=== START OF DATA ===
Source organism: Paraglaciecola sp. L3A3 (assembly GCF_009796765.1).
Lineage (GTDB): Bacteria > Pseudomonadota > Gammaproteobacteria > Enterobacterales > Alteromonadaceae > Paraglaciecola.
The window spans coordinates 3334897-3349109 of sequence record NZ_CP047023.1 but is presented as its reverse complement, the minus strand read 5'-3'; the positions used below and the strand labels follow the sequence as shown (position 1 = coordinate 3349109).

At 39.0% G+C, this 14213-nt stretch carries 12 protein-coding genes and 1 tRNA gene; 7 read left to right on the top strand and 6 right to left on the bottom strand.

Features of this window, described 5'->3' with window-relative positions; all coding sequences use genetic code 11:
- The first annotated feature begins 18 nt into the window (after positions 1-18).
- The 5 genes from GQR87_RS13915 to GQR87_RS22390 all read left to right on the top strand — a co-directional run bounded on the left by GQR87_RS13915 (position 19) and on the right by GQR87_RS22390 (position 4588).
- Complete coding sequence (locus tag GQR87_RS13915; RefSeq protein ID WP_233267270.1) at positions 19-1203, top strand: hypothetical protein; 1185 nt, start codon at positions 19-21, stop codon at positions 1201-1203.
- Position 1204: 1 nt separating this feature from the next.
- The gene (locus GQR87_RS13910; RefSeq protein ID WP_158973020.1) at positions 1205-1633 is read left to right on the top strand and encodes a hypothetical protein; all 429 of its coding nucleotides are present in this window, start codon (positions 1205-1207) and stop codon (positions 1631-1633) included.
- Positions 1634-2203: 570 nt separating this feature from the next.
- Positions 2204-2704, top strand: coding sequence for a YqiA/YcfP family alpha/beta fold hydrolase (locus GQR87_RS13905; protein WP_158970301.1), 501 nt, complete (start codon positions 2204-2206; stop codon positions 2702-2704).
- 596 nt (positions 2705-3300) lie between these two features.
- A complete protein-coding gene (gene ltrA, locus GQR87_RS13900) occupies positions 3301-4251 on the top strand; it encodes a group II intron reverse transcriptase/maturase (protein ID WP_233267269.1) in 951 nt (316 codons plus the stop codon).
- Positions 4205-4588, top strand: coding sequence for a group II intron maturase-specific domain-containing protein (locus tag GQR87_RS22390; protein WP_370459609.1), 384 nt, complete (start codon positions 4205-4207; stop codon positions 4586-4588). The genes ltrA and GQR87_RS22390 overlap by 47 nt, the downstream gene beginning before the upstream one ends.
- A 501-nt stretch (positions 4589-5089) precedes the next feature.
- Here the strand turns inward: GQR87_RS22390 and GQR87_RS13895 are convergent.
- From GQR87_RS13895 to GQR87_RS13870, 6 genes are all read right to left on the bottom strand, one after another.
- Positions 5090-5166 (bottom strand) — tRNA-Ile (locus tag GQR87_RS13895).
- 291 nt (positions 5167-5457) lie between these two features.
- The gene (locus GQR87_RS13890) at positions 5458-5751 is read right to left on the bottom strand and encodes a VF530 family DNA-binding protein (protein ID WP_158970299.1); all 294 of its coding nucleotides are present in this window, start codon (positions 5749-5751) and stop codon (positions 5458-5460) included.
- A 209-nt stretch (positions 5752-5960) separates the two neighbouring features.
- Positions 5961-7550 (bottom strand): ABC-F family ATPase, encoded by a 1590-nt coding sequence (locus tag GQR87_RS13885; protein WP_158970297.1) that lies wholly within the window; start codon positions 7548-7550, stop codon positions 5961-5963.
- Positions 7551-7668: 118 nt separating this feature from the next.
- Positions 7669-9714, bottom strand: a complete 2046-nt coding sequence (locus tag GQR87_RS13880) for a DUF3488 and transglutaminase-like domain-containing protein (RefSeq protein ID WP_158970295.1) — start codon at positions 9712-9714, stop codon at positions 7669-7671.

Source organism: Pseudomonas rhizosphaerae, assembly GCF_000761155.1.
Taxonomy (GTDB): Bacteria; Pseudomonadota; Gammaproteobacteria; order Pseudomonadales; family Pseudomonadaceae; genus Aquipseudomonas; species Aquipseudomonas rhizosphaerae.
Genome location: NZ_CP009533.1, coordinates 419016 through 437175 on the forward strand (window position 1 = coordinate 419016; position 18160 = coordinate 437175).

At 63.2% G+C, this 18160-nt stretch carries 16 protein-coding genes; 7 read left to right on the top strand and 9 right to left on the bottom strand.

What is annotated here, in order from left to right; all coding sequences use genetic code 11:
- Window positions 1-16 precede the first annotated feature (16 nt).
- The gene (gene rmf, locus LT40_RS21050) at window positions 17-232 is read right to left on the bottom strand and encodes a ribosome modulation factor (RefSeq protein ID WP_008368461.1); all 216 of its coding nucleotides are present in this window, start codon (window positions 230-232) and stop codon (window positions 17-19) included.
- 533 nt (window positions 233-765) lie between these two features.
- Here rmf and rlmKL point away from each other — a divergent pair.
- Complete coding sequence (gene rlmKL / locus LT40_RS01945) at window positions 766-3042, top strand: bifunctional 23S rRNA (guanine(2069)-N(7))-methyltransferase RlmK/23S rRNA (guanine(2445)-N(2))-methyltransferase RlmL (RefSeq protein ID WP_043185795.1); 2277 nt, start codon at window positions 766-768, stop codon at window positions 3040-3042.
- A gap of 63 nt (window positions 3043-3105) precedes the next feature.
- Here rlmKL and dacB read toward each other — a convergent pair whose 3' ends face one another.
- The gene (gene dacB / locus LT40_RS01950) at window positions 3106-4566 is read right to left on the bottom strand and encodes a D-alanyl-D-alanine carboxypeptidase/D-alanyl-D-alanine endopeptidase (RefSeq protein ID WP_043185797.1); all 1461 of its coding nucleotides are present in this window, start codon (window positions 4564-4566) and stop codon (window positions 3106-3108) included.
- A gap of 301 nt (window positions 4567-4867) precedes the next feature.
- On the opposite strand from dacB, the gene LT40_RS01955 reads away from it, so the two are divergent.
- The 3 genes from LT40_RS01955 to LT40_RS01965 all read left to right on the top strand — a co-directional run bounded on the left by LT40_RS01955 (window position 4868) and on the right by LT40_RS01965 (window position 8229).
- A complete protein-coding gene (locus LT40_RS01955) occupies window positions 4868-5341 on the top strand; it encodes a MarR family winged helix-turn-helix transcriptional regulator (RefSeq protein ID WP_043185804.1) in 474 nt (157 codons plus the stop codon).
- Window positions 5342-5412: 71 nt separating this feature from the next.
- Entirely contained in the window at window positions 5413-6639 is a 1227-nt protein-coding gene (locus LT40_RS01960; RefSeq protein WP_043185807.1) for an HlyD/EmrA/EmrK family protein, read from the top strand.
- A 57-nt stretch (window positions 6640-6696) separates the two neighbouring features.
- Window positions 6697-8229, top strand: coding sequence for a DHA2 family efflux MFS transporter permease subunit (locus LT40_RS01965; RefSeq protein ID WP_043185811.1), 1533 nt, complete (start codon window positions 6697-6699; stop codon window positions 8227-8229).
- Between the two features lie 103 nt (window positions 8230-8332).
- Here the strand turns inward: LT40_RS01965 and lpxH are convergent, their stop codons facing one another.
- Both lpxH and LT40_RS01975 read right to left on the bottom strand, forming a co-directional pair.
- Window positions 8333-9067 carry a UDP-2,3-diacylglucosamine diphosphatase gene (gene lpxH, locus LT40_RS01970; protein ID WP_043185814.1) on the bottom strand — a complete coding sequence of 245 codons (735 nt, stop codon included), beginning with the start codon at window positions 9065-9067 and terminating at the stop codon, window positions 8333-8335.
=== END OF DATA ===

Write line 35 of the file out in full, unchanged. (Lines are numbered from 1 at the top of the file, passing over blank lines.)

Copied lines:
- Complete coding sequence (gene rlmKL / locus LT40_RS01945) at window positions 766-3042, top strand: bifunctional 23S rRNA (guanine(2069)-N(7))-methyltransferase RlmK/23S rRNA (guanine(2445)-N(2))-methyltransferase RlmL (RefSeq protein ID WP_043185795.1); 2277 nt, start codon at window positions 766-768, stop codon at window positions 3040-3042.